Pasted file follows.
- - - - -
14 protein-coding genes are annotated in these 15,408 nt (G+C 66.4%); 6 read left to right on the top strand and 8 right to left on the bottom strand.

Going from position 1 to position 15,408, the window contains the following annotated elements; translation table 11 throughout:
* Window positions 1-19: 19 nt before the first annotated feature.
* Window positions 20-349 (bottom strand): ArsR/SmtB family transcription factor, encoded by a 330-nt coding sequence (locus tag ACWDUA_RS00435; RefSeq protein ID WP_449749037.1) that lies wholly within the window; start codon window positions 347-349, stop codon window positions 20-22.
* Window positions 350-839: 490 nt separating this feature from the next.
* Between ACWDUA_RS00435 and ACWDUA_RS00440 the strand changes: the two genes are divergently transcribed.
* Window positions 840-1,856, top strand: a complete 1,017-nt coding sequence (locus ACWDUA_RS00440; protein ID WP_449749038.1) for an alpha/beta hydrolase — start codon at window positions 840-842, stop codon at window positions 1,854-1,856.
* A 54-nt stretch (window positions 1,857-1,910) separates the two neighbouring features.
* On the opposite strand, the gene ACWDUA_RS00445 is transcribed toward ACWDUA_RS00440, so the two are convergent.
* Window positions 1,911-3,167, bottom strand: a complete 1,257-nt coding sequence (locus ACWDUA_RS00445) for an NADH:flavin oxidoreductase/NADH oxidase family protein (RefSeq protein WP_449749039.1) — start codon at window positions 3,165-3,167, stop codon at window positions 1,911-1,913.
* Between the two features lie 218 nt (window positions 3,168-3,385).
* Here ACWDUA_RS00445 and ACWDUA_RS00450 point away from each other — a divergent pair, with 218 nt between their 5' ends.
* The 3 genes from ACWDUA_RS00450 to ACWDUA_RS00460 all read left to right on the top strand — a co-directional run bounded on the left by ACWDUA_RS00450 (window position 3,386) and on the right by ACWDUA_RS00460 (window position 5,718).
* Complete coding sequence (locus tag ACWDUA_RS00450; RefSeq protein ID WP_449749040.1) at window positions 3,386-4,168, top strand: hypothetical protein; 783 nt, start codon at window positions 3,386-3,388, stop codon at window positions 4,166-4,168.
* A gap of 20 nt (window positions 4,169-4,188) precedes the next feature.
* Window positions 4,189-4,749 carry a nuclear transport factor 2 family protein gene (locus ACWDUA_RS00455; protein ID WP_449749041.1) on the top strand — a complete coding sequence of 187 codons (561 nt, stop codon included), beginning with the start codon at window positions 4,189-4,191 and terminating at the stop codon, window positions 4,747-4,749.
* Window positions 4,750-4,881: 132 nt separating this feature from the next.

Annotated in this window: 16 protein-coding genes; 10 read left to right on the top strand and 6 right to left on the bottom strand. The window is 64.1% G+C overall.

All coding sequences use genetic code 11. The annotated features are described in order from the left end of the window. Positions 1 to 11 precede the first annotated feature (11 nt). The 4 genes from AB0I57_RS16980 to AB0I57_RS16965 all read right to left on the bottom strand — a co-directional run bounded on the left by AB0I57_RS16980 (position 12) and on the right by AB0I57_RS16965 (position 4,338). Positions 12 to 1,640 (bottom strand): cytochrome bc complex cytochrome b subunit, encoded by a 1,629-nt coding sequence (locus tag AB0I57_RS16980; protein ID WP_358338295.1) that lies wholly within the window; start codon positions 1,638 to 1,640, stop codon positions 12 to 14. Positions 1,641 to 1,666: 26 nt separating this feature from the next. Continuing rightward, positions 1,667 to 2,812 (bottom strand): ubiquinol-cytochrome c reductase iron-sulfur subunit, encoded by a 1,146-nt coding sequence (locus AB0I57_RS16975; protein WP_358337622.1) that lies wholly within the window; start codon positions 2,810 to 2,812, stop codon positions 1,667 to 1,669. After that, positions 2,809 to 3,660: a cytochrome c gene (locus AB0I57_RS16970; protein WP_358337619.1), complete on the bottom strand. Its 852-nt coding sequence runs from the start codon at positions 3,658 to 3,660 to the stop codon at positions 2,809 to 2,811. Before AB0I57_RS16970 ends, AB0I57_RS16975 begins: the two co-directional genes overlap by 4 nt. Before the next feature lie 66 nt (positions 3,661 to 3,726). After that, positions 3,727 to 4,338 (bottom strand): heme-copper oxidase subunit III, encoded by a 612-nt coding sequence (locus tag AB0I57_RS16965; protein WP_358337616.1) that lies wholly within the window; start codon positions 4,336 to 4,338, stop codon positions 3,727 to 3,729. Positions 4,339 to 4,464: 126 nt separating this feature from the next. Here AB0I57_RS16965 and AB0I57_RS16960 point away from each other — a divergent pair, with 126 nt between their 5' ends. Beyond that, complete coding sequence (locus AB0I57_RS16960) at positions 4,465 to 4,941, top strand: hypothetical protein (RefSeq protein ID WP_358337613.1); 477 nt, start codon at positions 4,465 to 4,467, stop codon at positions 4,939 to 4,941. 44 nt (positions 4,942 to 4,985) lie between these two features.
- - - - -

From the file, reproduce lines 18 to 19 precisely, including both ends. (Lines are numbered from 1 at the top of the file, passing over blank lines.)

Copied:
Annotated in this window: 16 protein-coding genes; 10 read left to right on the top strand and 6 right to left on the bottom strand. The window is 64.1% G+C overall.

All coding sequences use genetic code 11. The annotated features are described in order from the left end of the window. Positions 1 to 11 precede the first annotated feature (11 nt). The 4 genes from AB0I57_RS16980 to AB0I57_RS16965 all read right to left on the bottom strand — a co-directional run bounded on the left by AB0I57_RS16980 (position 12) and on the right by AB0I57_RS16965 (position 4,338). Positions 12 to 1,640 (bottom strand): cytochrome bc complex cytochrome b subunit, encoded by a 1,629-nt coding sequence (locus tag AB0I57_RS16980; protein ID WP_358338295.1) that lies wholly within the window; start codon positions 1,638 to 1,640, stop codon positions 12 to 14. Positions 1,641 to 1,666: 26 nt separating this feature from the next. Continuing rightward, positions 1,667 to 2,812 (bottom strand): ubiquinol-cytochrome c reductase iron-sulfur subunit, encoded by a 1,146-nt coding sequence (locus AB0I57_RS16975; protein WP_358337622.1) that lies wholly within the window; start codon positions 2,810 to 2,812, stop codon positions 1,667 to 1,669. After that, positions 2,809 to 3,660: a cytochrome c gene (locus AB0I57_RS16970; protein WP_358337619.1), complete on the bottom strand. Its 852-nt coding sequence runs from the start codon at positions 3,658 to 3,660 to the stop codon at positions 2,809 to 2,811. Before AB0I57_RS16970 ends, AB0I57_RS16975 begins: the two co-directional genes overlap by 4 nt. Before the next feature lie 66 nt (positions 3,661 to 3,726). After that, positions 3,727 to 4,338 (bottom strand): heme-copper oxidase subunit III, encoded by a 612-nt coding sequence (locus tag AB0I57_RS16965; protein WP_358337616.1) that lies wholly within the window; start codon positions 4,336 to 4,338, stop codon positions 3,727 to 3,729. Positions 4,339 to 4,464: 126 nt separating this feature from the next. Here AB0I57_RS16965 and AB0I57_RS16960 point away from each other — a divergent pair, with 126 nt between their 5' ends. Beyond that, complete coding sequence (locus AB0I57_RS16960) at positions 4,465 to 4,941, top strand: hypothetical protein (RefSeq protein ID WP_358337613.1); 477 nt, start codon at positions 4,465 to 4,467, stop codon at positions 4,939 to 4,941. 44 nt (positions 4,942 to 4,985) lie between these two features.